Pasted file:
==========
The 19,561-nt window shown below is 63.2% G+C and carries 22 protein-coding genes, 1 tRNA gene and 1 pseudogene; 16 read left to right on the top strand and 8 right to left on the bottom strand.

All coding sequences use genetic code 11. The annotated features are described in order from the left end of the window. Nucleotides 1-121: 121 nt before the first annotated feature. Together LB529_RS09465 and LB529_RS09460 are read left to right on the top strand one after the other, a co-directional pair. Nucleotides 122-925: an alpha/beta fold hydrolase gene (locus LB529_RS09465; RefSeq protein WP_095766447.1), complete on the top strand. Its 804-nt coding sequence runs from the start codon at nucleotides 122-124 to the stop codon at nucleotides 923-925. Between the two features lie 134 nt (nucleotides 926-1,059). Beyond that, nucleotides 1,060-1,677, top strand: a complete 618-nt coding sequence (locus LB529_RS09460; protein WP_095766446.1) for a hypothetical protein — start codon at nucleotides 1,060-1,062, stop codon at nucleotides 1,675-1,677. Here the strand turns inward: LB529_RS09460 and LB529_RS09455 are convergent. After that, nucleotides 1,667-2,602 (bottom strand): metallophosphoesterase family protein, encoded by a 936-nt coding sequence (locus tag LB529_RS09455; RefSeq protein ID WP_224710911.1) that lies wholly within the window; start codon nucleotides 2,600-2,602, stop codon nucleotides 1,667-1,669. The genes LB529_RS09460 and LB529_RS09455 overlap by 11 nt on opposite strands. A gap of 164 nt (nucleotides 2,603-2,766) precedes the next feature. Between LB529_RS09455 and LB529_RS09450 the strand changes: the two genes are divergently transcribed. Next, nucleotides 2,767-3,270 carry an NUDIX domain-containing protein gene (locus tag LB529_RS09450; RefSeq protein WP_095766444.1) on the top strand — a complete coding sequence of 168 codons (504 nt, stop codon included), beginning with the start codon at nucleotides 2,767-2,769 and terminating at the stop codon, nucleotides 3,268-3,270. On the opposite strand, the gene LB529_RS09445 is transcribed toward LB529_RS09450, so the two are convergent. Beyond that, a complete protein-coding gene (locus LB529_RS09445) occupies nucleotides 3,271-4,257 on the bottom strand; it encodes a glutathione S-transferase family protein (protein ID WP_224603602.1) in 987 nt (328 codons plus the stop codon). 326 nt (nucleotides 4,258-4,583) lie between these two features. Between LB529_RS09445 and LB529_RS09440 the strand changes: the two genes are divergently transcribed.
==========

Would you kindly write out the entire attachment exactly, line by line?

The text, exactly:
The 19,561-nt window shown below is 63.2% G+C and carries 22 protein-coding genes, 1 tRNA gene and 1 pseudogene; 16 read left to right on the top strand and 8 right to left on the bottom strand.

All coding sequences use genetic code 11. The annotated features are described in order from the left end of the window. Nucleotides 1-121: 121 nt before the first annotated feature. Together LB529_RS09465 and LB529_RS09460 are read left to right on the top strand one after the other, a co-directional pair. Nucleotides 122-925: an alpha/beta fold hydrolase gene (locus LB529_RS09465; RefSeq protein WP_095766447.1), complete on the top strand. Its 804-nt coding sequence runs from the start codon at nucleotides 122-124 to the stop codon at nucleotides 923-925. Between the two features lie 134 nt (nucleotides 926-1,059). Beyond that, nucleotides 1,060-1,677, top strand: a complete 618-nt coding sequence (locus LB529_RS09460; protein WP_095766446.1) for a hypothetical protein — start codon at nucleotides 1,060-1,062, stop codon at nucleotides 1,675-1,677. Here the strand turns inward: LB529_RS09460 and LB529_RS09455 are convergent. After that, nucleotides 1,667-2,602 (bottom strand): metallophosphoesterase family protein, encoded by a 936-nt coding sequence (locus tag LB529_RS09455; RefSeq protein ID WP_224710911.1) that lies wholly within the window; start codon nucleotides 2,600-2,602, stop codon nucleotides 1,667-1,669. The genes LB529_RS09460 and LB529_RS09455 overlap by 11 nt on opposite strands. A gap of 164 nt (nucleotides 2,603-2,766) precedes the next feature. Between LB529_RS09455 and LB529_RS09450 the strand changes: the two genes are divergently transcribed. Next, nucleotides 2,767-3,270 carry an NUDIX domain-containing protein gene (locus tag LB529_RS09450; RefSeq protein WP_095766444.1) on the top strand — a complete coding sequence of 168 codons (504 nt, stop codon included), beginning with the start codon at nucleotides 2,767-2,769 and terminating at the stop codon, nucleotides 3,268-3,270. On the opposite strand, the gene LB529_RS09445 is transcribed toward LB529_RS09450, so the two are convergent. Beyond that, a complete protein-coding gene (locus LB529_RS09445) occupies nucleotides 3,271-4,257 on the bottom strand; it encodes a glutathione S-transferase family protein (protein ID WP_224603602.1) in 987 nt (328 codons plus the stop codon). 326 nt (nucleotides 4,258-4,583) lie between these two features. Between LB529_RS09445 and LB529_RS09440 the strand changes: the two genes are divergently transcribed.